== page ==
In Shoreditch, Part II: Faith47, Satterugly, Rone, Hottea, Bicicleta, Jimmy C, Ben Slow, Roa, Martin Ron & Skeleton Cardboard

South African artist Faith47 and to the right Mexican artist Satterugly
South African artist Faith47 and to her right Mexican artist Satterugly

This is the second post featuring some of the walls that I recently saw in Shoreditch, the East London neighborhood that is increasingly attracting artists from throughout the globe.

Another view of Faith47 and Satterugly with Australian artist Rone to the left and Hottea's first-rate graffiti
Another view of Faith47 and Satterugly with Australian artist Rone to the left and Hottea’s first-rate graffiti
Brazilian artist collective, Bicicleta
Brazilian artist collective, Bicicleta
London-based Australian artist Jimmy C
London-based Australian artist Jimmy C
London-based Ben Slow
London-based Ben Slow
Belgian artist Roa with Argentine artist Martin Ron to his left
Belgian artist Roa with Argentine artist Martin Ron to his left
Irish artist Skeleton Cardboard with a message
Irish artist Skeleton Cardboard with a message

Photos 1-4 by Dani Reyes Mozeson; 5-7 by Lois Stavsky

Weekend link-o-rama

Roa in London
Roa in London

Happy weekend. Hope you’ve had a less busy week than me.

Photo by Unusualimage

A tribute to Ruth First in Soweto

A note from RJ – This guest post is by my friend Shafiur Rahman, whose films I’ve posted about several times on Vandalog. Shafi is an interesting figure in the London street art community. Yes, he can be seen wandering around Shoreditch looking at work or at the gallery openings, but he isn’t just a street art fan boy. He is interested in street art, but his film company makes films about a wide range of social issues. On a few occasions, he’s been able to bring a bit of politics back into street art and muralism by involving street artists in his other film projects. What he writes about here is just one such instance.

In 2010 I started filming a film about apartheid in South Africa. After conducting several interviews, I realised I had interviewed – unwittingly – various members of the Picasso Club. These were activists who used to paint anti-apartheid slogans in the dead of night in the city of Johannesburg in the 1960s. Some of the members of the club are still alive and they have led very distinguished lives – everything from 26 years of imprisonment to holding high office in the post-apartheid government of Nelson Mandela.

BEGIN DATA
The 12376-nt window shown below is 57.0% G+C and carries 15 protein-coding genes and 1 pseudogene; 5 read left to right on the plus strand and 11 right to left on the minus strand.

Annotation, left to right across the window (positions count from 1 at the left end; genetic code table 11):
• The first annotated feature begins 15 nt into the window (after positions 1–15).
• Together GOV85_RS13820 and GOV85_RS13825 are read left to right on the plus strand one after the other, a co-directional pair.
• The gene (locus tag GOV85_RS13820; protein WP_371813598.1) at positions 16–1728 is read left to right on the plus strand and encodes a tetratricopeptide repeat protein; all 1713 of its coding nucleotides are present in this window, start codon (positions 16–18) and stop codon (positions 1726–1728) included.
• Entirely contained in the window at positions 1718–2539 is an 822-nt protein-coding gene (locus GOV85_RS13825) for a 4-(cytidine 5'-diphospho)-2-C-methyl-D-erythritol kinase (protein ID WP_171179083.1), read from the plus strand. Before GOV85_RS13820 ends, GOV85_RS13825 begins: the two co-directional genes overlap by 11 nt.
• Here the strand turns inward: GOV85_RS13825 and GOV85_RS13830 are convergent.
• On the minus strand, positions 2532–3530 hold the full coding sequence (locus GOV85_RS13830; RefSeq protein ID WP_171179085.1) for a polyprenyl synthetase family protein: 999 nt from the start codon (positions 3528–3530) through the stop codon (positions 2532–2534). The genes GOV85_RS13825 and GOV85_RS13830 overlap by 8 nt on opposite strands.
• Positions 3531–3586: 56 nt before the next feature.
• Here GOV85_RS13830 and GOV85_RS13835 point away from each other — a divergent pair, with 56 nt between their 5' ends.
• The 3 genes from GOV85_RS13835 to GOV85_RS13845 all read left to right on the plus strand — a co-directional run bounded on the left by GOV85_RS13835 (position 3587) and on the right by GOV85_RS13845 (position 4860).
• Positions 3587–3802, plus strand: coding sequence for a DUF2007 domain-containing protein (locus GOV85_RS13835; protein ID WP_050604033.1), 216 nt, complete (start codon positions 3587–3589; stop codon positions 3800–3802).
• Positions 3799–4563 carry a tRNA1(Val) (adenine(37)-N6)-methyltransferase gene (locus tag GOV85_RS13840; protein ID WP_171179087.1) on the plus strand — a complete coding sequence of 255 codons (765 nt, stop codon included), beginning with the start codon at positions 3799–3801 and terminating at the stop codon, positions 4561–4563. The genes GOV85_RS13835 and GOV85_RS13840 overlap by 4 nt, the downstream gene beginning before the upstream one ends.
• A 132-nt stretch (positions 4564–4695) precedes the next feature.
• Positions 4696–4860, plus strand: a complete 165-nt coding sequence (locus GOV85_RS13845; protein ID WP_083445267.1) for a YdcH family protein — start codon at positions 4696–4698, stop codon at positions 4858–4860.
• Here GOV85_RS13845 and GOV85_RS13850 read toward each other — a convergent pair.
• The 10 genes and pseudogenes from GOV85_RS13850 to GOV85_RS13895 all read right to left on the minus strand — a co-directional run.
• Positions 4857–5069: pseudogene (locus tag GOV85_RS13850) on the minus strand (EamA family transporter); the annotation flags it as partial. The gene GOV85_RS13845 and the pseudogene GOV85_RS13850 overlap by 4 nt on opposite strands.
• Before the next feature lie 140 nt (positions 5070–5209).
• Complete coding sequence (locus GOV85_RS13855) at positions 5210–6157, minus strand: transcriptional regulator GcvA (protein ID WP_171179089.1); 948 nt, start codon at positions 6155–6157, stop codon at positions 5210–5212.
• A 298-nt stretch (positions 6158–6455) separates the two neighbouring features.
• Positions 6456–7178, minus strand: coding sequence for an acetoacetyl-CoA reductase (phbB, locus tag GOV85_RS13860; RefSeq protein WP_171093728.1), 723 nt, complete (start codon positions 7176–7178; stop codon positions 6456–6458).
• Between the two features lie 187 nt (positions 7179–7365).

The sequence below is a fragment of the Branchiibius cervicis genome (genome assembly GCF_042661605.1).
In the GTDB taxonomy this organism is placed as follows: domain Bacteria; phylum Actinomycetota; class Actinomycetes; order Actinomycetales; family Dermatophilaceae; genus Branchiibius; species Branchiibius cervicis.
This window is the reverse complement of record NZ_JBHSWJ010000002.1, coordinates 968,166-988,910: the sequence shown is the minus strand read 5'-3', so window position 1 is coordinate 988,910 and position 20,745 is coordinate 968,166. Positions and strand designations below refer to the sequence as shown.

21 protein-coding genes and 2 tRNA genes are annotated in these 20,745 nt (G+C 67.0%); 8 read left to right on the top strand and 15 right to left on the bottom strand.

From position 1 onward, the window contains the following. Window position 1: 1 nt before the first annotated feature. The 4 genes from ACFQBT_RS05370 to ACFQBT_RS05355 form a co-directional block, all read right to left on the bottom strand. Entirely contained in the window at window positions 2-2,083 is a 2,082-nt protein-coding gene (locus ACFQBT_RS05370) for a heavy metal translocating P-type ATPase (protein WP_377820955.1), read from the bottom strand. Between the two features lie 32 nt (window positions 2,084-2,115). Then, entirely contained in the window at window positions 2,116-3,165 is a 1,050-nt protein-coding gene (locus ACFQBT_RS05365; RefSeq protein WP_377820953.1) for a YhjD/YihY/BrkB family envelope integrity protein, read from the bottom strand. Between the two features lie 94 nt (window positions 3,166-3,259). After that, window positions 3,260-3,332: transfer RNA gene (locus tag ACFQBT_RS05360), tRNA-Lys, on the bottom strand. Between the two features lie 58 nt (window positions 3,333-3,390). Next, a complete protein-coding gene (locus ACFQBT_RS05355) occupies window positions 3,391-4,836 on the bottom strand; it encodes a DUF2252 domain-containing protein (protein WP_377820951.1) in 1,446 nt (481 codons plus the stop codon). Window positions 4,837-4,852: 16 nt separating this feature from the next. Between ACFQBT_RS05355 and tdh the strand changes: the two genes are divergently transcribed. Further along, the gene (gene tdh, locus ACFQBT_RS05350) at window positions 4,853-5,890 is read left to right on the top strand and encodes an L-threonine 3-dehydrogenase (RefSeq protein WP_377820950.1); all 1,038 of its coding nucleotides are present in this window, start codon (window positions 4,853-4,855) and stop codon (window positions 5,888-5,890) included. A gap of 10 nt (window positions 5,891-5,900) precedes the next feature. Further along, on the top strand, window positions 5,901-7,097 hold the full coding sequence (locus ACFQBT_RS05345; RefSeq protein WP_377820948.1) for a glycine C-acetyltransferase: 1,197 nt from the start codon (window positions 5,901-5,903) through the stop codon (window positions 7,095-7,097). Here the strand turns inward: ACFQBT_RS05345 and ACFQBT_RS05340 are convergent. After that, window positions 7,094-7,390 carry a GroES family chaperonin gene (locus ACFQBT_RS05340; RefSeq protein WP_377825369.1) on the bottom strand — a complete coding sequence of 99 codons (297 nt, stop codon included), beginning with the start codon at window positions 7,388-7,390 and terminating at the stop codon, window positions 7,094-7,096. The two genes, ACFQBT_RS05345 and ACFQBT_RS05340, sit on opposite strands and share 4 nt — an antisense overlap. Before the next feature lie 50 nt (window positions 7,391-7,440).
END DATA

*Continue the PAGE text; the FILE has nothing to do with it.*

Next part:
These Picasso club guys gave me an idea. It dawned on me then that I could use street art meaningfully in my film. A kind of sloganeering too because I had in mind to paint giant portraits of those who had died in the struggle and who were now fading from memory. Fading both in terms of being easily recognised and in terms of the spirit they embodied: selfless struggle and sacrifice, I think is the phrase here.  So the art would question the viewer – who is this you are looking at and why here. I had in mind to paint people who had died in the struggle and were intimately connected to the places where they would be painted. It could be where they worked or where they lived or where they were killed.

So Ben Slow painted Ruth First. She was a white Jewish woman, a communist party member and a dedicated fighter against apartheid. The apartheid regime killed her with a letter bomb. We painted her at a spot not far from a place called Kliptown. This was the place where the Freedom Charter was adopted by the many organisations fighting apartheid. Over the years the Freedom Charter became the central document outlining an egalitarian vision of South Africa.  Ruth First helped draft that document. We painted her in a community which has experienced much violence and continues to do so. The building we chose was big enough to paint the 4m mural. Surrounding it are other smaller dwellings with no electricity or running water. They are simple one-roomed tin shacks. The legacy of apartheid is still evident in 2012. Sadly the values Ruth embraced and fought and died for are less evident in today’s South Africa. That is the general feeling. Picasso Club members despite their loyalty and polished diplomacy betrayed similar feelings in their interviews.

The people of Nomzamo park loved the mural. Some had a notion of who Ruth was. Most did not. One guy who knew of her kissed Ben’s hand and said he loved him for painting her.